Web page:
Hettinger said the draft RFP is a little confusing because it’s now clear how Interior factors into DHS’ future plans.

“What role will they play going forward? What hosted environment does DHS end up with after the move away from Interior? What role is there for the systems provider, because the companies on EAGLE 2 are mostly system integrators, so how will DHS get to the solution they need?” he said.

Another industry source, who is familiar with the DHS effort and requested anonymity because their company still does business with DHS, said there are several big issues that need to be addressed in the draft RFP.

“After all this time and money, I am struck with the notion that DHS will throw good money after bad to bolster up a procurement solution fraught with problems, which may or may not be able to be fixed,” the source said. “Someone would have to look at the inherent system design/functionality and then compare/contrast that with the mission needs of the user. The solution in place may actually not be what the DHS contracting practitioner needs to perform their mission adequately. They have no project-centric reports yet after three years. This is disturbing and translates into the fact that the solution involved does not collect, process or report on basic management oversight type of data.”

Industry expects this latest DHS effort to be worth at least $100 million.

Perry said the goal of the hearing is multi-fold. He wants DHS to convey and engender some confidence in their ability to get their financial house in order, detail their new strategy and publicly say who is accountable for this latest effort.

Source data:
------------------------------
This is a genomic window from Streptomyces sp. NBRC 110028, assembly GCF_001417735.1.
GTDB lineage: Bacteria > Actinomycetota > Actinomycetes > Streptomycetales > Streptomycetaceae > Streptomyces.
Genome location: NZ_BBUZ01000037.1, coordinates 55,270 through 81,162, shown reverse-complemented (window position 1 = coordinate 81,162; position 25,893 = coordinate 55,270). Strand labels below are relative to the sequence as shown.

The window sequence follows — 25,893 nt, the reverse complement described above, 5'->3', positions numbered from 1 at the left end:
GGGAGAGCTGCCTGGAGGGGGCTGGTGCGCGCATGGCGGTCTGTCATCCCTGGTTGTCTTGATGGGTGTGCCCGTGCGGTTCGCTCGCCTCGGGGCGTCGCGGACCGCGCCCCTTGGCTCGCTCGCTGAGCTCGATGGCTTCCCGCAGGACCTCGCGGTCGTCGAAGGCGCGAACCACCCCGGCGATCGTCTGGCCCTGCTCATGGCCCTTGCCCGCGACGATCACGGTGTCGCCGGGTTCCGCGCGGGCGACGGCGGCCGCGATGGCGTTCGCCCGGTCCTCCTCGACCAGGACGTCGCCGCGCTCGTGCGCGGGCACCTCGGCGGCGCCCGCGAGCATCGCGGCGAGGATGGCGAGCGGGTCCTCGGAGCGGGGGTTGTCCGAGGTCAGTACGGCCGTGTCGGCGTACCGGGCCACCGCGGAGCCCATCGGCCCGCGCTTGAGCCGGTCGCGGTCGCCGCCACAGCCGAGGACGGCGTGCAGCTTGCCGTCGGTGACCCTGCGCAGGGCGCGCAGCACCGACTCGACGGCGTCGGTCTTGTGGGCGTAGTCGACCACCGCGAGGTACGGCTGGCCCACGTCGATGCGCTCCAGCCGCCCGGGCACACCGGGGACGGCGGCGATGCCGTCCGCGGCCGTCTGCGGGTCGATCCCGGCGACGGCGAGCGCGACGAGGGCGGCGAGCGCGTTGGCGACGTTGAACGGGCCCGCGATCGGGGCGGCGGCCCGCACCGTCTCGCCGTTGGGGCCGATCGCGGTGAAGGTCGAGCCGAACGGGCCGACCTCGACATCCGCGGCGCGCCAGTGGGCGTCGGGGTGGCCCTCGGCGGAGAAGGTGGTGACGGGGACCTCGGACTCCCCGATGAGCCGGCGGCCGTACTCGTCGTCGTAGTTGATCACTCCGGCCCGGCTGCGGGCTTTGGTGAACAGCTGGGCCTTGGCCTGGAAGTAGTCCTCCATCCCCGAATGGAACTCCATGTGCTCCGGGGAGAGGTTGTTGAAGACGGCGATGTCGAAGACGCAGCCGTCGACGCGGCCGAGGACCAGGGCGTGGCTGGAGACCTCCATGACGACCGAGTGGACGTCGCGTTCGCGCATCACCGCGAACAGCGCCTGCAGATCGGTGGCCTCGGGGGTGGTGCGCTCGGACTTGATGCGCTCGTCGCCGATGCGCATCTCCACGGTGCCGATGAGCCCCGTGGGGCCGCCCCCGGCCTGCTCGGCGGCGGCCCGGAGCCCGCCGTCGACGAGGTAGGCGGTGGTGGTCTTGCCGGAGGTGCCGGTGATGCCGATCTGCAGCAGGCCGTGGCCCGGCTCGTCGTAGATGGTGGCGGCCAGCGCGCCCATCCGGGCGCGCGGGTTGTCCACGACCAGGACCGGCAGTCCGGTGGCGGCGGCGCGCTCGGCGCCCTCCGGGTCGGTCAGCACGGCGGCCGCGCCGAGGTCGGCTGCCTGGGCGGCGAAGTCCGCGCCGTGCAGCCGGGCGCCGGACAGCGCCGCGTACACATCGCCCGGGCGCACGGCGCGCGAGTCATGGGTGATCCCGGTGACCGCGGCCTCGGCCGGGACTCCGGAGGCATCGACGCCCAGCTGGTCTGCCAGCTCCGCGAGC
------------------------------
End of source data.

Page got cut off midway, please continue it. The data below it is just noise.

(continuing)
“We are upset with the inefficiency and waste and it’s our duty to deal with it,” Perry said. “We can’t afford for DHS to conduct business without productivity and accountability. It’s bad enough when you overspend and get what you want, but it’s wholly unacceptable when you overspend and have nothing to show for it.”

DHS’ challenges come as the Trump administration is emphasizing that agencies move to shared services as part of their reform efforts.

But few large agencies have successfully navigated the move to shared services.

The General Services Administration’s Unified Shared Services Management Office took a major step last week to change the federal approach. The USSM released a request for information for software-as-a-service.

“The purpose of this RFI is to understand the existing SaaS solutions for financial management and to gain industry feedback on best practices and potential hurdles to implementing SaaS for financial management,” the RFI states.

The RFI is seeking vendors who have current SaaS implementations that serve anywhere between 30,000 and 2.5 million users, are certified under the Federal Risk Authorization and Management Program for cloud security and have a mobile-friendly and user-responsive design.

Responses to the RFI are due Oct. 6.

“The way the new administration is looking at shared services will be different than the prior one did, but I don’t know if they have defined what they mean by shared services and I think they will over time. I don’t think it will be bricks-and-mortar hosted solutions,” Hettinger said. “I think they will look for more commercial involvement in the way of commercial solutions. I see a new vision for shared services USSM will be involved, but it will not be pushing a square peg into a round hole by pushing agencies to federal providers who don’t have the skillsets or resources to manage these transitions.”

At least for large agencies, that approach hasn’t worked out well.